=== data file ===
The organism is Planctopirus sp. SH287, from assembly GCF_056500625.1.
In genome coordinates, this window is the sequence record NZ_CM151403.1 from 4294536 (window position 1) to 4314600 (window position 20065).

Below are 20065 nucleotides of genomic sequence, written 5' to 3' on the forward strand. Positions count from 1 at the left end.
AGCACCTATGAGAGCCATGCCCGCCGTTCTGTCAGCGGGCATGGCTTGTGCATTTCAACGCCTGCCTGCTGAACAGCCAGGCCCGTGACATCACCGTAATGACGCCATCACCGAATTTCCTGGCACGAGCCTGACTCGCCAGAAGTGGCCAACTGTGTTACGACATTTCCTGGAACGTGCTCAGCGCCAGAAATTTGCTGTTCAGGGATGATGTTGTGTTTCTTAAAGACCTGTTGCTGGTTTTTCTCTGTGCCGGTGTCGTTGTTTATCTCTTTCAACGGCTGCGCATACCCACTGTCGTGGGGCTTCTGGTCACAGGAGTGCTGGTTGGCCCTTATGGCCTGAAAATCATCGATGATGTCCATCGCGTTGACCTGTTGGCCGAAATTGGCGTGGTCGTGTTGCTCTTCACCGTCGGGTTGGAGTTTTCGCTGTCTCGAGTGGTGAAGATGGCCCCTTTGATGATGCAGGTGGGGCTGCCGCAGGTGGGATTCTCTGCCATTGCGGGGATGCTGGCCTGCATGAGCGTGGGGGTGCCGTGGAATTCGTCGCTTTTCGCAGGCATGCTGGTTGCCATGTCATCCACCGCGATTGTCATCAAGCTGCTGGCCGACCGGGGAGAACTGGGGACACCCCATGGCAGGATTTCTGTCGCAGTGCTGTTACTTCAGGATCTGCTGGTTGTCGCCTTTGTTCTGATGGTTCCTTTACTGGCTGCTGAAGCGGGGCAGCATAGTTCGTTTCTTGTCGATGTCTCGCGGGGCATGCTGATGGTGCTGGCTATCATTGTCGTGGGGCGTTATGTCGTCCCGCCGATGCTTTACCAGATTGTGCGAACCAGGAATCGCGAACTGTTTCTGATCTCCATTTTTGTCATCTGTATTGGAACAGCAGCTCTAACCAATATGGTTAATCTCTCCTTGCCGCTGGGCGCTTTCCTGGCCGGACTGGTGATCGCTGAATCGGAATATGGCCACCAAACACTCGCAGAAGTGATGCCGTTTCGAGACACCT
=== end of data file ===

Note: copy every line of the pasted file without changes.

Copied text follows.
The organism is Planctopirus sp. SH287, from assembly GCF_056500625.1.
In genome coordinates, this window is the sequence record NZ_CM151403.1 from 4294536 (window position 1) to 4314600 (window position 20065).

Below are 20065 nucleotides of genomic sequence, written 5' to 3' on the forward strand. Positions count from 1 at the left end.
AGCACCTATGAGAGCCATGCCCGCCGTTCTGTCAGCGGGCATGGCTTGTGCATTTCAACGCCTGCCTGCTGAACAGCCAGGCCCGTGACATCACCGTAATGACGCCATCACCGAATTTCCTGGCACGAGCCTGACTCGCCAGAAGTGGCCAACTGTGTTACGACATTTCCTGGAACGTGCTCAGCGCCAGAAATTTGCTGTTCAGGGATGATGTTGTGTTTCTTAAAGACCTGTTGCTGGTTTTTCTCTGTGCCGGTGTCGTTGTTTATCTCTTTCAACGGCTGCGCATACCCACTGTCGTGGGGCTTCTGGTCACAGGAGTGCTGGTTGGCCCTTATGGCCTGAAAATCATCGATGATGTCCATCGCGTTGACCTGTTGGCCGAAATTGGCGTGGTCGTGTTGCTCTTCACCGTCGGGTTGGAGTTTTCGCTGTCTCGAGTGGTGAAGATGGCCCCTTTGATGATGCAGGTGGGGCTGCCGCAGGTGGGATTCTCTGCCATTGCGGGGATGCTGGCCTGCATGAGCGTGGGGGTGCCGTGGAATTCGTCGCTTTTCGCAGGCATGCTGGTTGCCATGTCATCCACCGCGATTGTCATCAAGCTGCTGGCCGACCGGGGAGAACTGGGGACACCCCATGGCAGGATTTCTGTCGCAGTGCTGTTACTTCAGGATCTGCTGGTTGTCGCCTTTGTTCTGATGGTTCCTTTACTGGCTGCTGAAGCGGGGCAGCATAGTTCGTTTCTTGTCGATGTCTCGCGGGGCATGCTGATGGTGCTGGCTATCATTGTCGTGGGGCGTTATGTCGTCCCGCCGATGCTTTACCAGATTGTGCGAACCAGGAATCGCGAACTGTTTCTGATCTCCATTTTTGTCATCTGTATTGGAACAGCAGCTCTAACCAATATGGTTAATCTCTCCTTGCCGCTGGGCGCTTTCCTGGCCGGACTGGTGATCGCTGAATCGGAATATGGCCACCAAACACTCGCAGAAGTGATGCCGTTTCGAGACACCT